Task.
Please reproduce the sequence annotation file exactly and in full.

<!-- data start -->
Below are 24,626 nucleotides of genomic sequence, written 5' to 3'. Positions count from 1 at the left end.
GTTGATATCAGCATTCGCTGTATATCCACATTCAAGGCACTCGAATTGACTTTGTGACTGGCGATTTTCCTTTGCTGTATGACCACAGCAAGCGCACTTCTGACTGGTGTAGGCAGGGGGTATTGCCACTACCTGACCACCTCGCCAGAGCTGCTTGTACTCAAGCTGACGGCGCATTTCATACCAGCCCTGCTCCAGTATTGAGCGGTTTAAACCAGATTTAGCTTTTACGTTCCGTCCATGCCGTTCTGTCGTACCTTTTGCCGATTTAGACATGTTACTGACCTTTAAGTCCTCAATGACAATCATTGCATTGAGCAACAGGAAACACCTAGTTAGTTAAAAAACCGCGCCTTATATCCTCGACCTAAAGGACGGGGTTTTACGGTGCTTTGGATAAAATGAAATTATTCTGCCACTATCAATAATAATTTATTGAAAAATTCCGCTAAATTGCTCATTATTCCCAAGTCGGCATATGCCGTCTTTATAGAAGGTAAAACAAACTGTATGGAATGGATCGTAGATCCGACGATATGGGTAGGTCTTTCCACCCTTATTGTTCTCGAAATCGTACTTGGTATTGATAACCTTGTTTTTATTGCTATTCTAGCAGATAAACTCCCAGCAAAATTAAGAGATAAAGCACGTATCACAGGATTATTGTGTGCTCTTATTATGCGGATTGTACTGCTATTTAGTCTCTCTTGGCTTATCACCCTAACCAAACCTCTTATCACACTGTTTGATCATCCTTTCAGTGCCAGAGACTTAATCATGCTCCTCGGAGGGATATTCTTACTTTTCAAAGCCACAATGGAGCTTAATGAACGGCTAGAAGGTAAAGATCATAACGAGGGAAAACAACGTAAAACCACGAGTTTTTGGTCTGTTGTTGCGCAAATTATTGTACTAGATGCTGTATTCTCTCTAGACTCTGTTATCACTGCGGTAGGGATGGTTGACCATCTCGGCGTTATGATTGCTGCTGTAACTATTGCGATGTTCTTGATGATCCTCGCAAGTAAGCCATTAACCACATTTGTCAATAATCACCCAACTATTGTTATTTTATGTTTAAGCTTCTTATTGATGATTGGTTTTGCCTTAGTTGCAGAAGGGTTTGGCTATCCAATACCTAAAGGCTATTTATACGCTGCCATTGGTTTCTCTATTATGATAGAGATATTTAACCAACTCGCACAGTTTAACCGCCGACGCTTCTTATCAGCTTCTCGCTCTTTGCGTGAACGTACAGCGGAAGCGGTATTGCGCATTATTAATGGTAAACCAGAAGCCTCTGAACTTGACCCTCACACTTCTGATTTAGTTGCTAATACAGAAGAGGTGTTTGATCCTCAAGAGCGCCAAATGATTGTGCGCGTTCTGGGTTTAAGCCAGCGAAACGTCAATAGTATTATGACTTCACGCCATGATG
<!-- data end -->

Below are 24,626 nucleotides of genomic sequence, written 5' to 3'. Positions count from 1 at the left end.
GTTGATATCAGCATTCGCTGTATATCCACATTCAAGGCACTCGAATTGACTTTGTGACTGGCGATTTTCCTTTGCTGTATGACCACAGCAAGCGCACTTCTGACTGGTGTAGGCAGGGGGTATTGCCACTACCTGACCACCTCGCCAGAGCTGCTTGTACTCAAGCTGACGGCGCATTTCATACCAGCCCTGCTCCAGTATTGAGCGGTTTAAACCAGATTTAGCTTTTACGTTCCGTCCATGCCGTTCTGTCGTACCTTTTGCCGATTTAGACATGTTACTGACCTTTAAGTCCTCAATGACAATCATTGCATTGAGCAACAGGAAACACCTAGTTAGTTAAAAAACCGCGCCTTATATCCTCGACCTAAAGGACGGGGTTTTACGGTGCTTTGGATAAAATGAAATTATTCTGCCACTATCAATAATAATTTATTGAAAAATTCCGCTAAATTGCTCATTATTCCCAAGTCGGCATATGCCGTCTTTATAGAAGGTAAAACAAACTGTATGGAATGGATCGTAGATCCGACGATATGGGTAGGTCTTTCCACCCTTATTGTTCTCGAAATCGTACTTGGTATTGATAACCTTGTTTTTATTGCTATTCTAGCAGATAAACTCCCAGCAAAATTAAGAGATAAAGCACGTATCACAGGATTATTGTGTGCTCTTATTATGCGGATTGTACTGCTATTTAGTCTCTCTTGGCTTATCACCCTAACCAAACCTCTTATCACACTGTTTGATCATCCTTTCAGTGCCAGAGACTTAATCATGCTCCTCGGAGGGATATTCTTACTTTTCAAAGCCACAATGGAGCTTAATGAACGGCTAGAAGGTAAAGATCATAACGAGGGAAAACAACGTAAAACCACGAGTTTTTGGTCTGTTGTTGCGCAAATTATTGTACTAGATGCTGTATTCTCTCTAGACTCTGTTATCACTGCGGTAGGGATGGTTGACCATCTCGGCGTTATGATTGCTGCTGTAACTATTGCGATGTTCTTGATGATCCTCGCAAGTAAGCCATTAACCACATTTGTCAATAATCACCCAACTATTGTTATTTTATGTTTAAGCTTCTTATTGATGATTGGTTTTGCCTTAGTTGCAGAAGGGTTTGGCTATCCAATACCTAAAGGCTATTTATACGCTGCCATTGGTTTCTCTATTATGATAGAGATATTTAACCAACTCGCACAGTTTAACCGCCGACGCTTCTTATCAGCTTCTCGCTCTTTGCGTGAACGTACAGCGGAAGCGGTATTGCGCATTATTAATGGTAAACCAGAAGCCTCTGAACTTGACCCTCACACTTCTGATTTAGTTGCTAATACAGAAGAGGTGTTTGATCCTCAAGAGCGCCAAATGATTGTGCGCGTTCTGGGTTTAAGCCAGCGAAACGTCAATAGTATTATGACTTCACGCCATGATG